What do you like about the ISE? What could we do better? Please tell us in this 10-minute survey!

Start Survey

Internet Shakespeare Editions

Become a FriendSign in

About this text

  • Title: The Merry Wives of Windsor (Folio 1, 1623)

  • Copyright Internet Shakespeare Editions. This text may be freely used for educational, non-proift purposes; for all other uses contact the Coordinating Editor.
    Author: William Shakespeare
    Not Peer Reviewed

    The Merry Wives of Windsor (Folio 1, 1623)

    The Merry Wiues of Windsor.
    omnipotent Loue, how nere the God drew to the com-
    2490plexion of a Goose: a fault done first in the forme of a
    beast, (O Ioue, a beastly fault:) and then another fault,
    in the semblance of a Fowle, thinke on't (Ioue) a fowle-fault.
    When Gods haue hot backes, what shall poore
    men do? For me, I am heere a Windsor Stagge, and the
    2495fattest (I thinke) i'th Forrest. Send me a coole rut-time
    (Ioue) or who can blame me to pisse my Tallow? Who
    comes heere? my Doe?
    M. Ford. Sir Iohn? Art thou there (my Deere?)
    My male-Deere?
    2500Fal. My Doe, with the blacke Scut? Let the skie
    raine Potatoes: let it thunder, to the tune of Greene-
    sleeues, haile-kissing Comfits, and snow Eringoes: Let
    there come a tempest of prouocation, I will shelter mee
    2505M. Ford. Mistris Page is come with me (sweet hart.)
    Fal. Diuide me like a brib'd-Bucke, each a Haunch:
    I will keepe my sides to my selfe, my shoulders for the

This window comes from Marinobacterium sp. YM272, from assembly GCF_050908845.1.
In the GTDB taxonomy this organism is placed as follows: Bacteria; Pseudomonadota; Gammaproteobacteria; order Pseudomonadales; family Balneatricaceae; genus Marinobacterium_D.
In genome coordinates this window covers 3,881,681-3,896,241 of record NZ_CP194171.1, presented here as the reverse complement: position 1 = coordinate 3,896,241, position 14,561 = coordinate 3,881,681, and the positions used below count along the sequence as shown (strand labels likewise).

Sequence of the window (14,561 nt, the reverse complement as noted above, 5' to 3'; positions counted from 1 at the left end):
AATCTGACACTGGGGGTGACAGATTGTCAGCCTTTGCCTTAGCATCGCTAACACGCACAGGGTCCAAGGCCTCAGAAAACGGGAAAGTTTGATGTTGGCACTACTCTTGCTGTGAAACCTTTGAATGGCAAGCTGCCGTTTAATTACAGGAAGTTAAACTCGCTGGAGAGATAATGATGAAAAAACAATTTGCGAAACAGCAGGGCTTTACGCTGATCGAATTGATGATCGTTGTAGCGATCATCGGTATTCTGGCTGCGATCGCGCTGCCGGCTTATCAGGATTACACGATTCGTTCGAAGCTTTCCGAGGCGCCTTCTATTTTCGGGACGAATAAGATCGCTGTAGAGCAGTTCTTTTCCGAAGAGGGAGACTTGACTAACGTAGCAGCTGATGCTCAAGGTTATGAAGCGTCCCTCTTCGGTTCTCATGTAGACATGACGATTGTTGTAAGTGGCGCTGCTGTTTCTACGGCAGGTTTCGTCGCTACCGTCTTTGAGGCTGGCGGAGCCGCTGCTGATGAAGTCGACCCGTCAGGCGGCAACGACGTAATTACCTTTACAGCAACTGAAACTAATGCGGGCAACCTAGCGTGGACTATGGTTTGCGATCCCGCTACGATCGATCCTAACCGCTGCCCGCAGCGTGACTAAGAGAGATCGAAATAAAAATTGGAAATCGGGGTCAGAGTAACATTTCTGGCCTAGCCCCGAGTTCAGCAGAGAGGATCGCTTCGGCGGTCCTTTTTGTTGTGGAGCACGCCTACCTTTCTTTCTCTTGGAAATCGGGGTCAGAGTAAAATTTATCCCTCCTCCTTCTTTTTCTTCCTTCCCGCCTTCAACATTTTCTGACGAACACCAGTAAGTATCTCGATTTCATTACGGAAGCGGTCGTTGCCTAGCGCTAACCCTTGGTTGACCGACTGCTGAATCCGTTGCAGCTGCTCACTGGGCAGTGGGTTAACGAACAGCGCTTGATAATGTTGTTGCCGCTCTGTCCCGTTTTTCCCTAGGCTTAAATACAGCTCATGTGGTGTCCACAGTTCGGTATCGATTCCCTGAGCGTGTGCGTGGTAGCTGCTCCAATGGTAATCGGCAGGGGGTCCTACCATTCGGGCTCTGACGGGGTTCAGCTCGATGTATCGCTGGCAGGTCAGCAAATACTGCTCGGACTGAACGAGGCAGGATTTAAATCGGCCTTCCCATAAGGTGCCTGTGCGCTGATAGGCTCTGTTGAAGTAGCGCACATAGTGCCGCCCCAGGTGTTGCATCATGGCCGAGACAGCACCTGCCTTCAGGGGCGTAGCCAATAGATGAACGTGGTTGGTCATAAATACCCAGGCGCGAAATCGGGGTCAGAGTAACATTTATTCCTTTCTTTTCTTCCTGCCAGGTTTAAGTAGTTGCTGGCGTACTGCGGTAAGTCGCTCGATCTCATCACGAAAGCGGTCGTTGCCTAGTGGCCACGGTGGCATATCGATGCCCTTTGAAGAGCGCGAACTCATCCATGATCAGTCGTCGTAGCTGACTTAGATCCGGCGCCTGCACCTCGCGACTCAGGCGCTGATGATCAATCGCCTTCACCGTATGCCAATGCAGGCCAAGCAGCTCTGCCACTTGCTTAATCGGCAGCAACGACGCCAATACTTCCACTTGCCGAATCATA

fellow of this walke; and my hornes I bequeath your
    husbands. Am I a Woodman, ha? Speake I like Herne
    2510the Hunter? Why, now is Cupid a child of conscience,
    he makes restitution. As I am a true spirit, welcome.
    M. Page. Alas, what noise?
    M. Ford. Heauen forgiue our sinnes.
    Fal. What should this be?
    2515M. Ford. M. Page. Away, away.
    Fal. I thinke the diuell wil not haue me damn'd,
    Least the oyle that's in me should set hell on fire;
    He would neuer else crosse me thus.
    Enter Fairies.
    2520Qui. Fairies blacke, gray, greene, and white,
    You Moone-shine reuellers, and shades of night.
    You Orphan heires of fixed destiny,
    Attend your office, and your quality.
    Crier Hob-goblyn, make the Fairy Oyes.
    2525Pist. Elues, list your names: Silence you aiery toyes.
    Cricket, to Windsor-chimnies shalt thou leape;
    Where fires thou find'st vnrak'd, and hearths vnswept,
    There pinch the Maids as blew as Bill-berry,
    Our radiant Queene, hates Sluts, and Sluttery.
    2530Fal. They are Fairies, he that speaks to them shall die,
    Ile winke, and couch: No man their workes must eie.
    Eu. Wher's Bede? Go you, and where you find a maid
    That ere she sleepe has thrice her prayers said,
    Raise vp the Organs of her fantasie,
    2535Sleepe she as sound as carelesse infancie,
    But those as sleepe, and thinke not on their sins,
    Pinch them armes, legs, backes, shoulders, sides, & shins.
    Qu. About, about:
    Search Windsor Castle (Elues) within, and out.
    2540Strew good lucke (Ouphes) on euery sacred roome,
    That it may stand till the perpetuall doome,
    In state as wholsome, as in state 'tis fit,
    Worthy the Owner, and the Owner it.
    The seuerall Chaires of Order, looke you scowre
    2545With iuyce of Balme; and euery precious flowre,